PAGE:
LIV. On Asthma And Death
1 My ill-health had allowed me a long furlough, when suddenly it resumed the attack. “What kind of ill-health?” you say. And you surely have a right to ask; for it is true that no kind is unknown to me. But I have been consigned, so to speak, to one special ailment. I do not know why I should call it by its Greek name; for it is well enough described as “shortness of breath.” Its attack is of very brief duration, like that of a squall at sea; it usually ends within an hour. Who indeed could breathe his last for long? 2 I have passed through all the ills and dangers of the flesh; but nothing seems to me more troublesome than this. And naturally so; for anything else may be called illness; but this is a sort of continued “last gasp.” Hence physicians call it “practising how to die.” For some day the breath will succeed in doing what it has so often essayed. 3 Do you think I am writing this letter in a merry spirit, just because I have escaped? It would be absurd to take delight in such supposed restoration to health, as it would be for a defendant to imagine that he had won his case when he had succeeded in postponing his trial. Yet in the midst of my difficult breathing I never ceased to rest secure in cheerful and brave thoughts.
4 “What?” I say to myself; “does death so often test me? Let it do so; I myself have for a long time tested death.” “When?” you ask. Before I was born. Death is non-existence, and I know already what that means. What was before me will happen again after me. If there is any suffering in this state, there must have been such suffering also in the past, before we entered the light of day. As a matter of fact, however, we felt no discomfort then. 5 And I ask you, would you not say that one was the greatest of fools who believed that a lamp was worse off when it was extinguished than before it was lighted? We mortals also are lighted and extinguished; the period of suffering comes in between, but on either side there is a deep peace. For, unless I am very much mistaken, my dear Lucilius, we go astray in thinking that death only follows, when in reality it has both preceded us and will in turn follow us. Whatever condition existed before our birth, is death. For what does it matter whether you do not begin at all, or whether you leave off, inasmuch as the result of both these states is non-existence?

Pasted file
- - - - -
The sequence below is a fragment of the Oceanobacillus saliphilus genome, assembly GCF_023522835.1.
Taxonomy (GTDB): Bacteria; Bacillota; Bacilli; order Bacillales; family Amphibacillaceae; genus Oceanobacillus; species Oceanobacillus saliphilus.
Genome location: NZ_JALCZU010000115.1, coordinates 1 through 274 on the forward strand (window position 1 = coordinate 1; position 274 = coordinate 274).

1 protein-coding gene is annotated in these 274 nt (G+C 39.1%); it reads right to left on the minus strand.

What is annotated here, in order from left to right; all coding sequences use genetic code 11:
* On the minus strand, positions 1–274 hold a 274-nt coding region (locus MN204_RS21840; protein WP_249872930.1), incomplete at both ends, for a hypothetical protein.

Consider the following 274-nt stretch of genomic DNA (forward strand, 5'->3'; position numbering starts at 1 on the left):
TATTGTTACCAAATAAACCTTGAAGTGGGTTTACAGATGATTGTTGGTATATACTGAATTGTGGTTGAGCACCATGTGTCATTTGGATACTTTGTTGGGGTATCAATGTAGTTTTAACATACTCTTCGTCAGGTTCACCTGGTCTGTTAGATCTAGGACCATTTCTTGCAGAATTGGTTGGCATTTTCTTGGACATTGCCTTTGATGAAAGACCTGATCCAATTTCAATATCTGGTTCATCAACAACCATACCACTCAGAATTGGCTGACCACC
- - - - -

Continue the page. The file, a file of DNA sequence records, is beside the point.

6 I have never ceased to encourage myself with cheering counsels of this kind, silently, of course, since I had not the power to speak; then little by little this shortness of breath, already reduced to a sort of panting, came on at greater intervals, and then slowed down and finally stopped. Even by this time, although the gasping has ceased, the breath does not come and go normally; I still feel a sort of hesitation and delay in breathing. Let it be as it pleases, provided there be no sigh from the soul. 7 Accept this assurance from me – I shall never be frightened when the last hour comes; I am already prepared and do not plan a whole day ahead. But do you praise and imitate the man whom it does not irk to die, though he takes pleasure in living. For what virtue is there in going away when you are thrust out? And yet there is virtue even in this: I am indeed thrust out, but it is as if I were going away willingly. For that reason the wise man can never be thrust out, because that would mean removal from a place which he was unwilling to leave; and the wise man does nothing unwillingly. He escapes necessity, because he wills to do what necessity is about to force upon him. Farewell.
1 i.e., asthma. Seneca thinks that the Latin name is good enough.
2 Celcus (iv. 8) gives this disease as the second of those which deal with the respiratory organs; cum vehementior est, ut spirare aeger sine sono et anhelatione non possit.
3 i.e., that the sigh be physical, – an asthmatic gasp, – and not caused by anguish of the soul.
4 The argument is: I am ready to die, but do not praise me on that account; reserve your praise for him who is not loth to die, though (unlike me) he finds it a pleasure to live (because he is in good health). Yes, for there is no more virtue in accepting death when one hates life, than there is in leaving a place when one is ejected.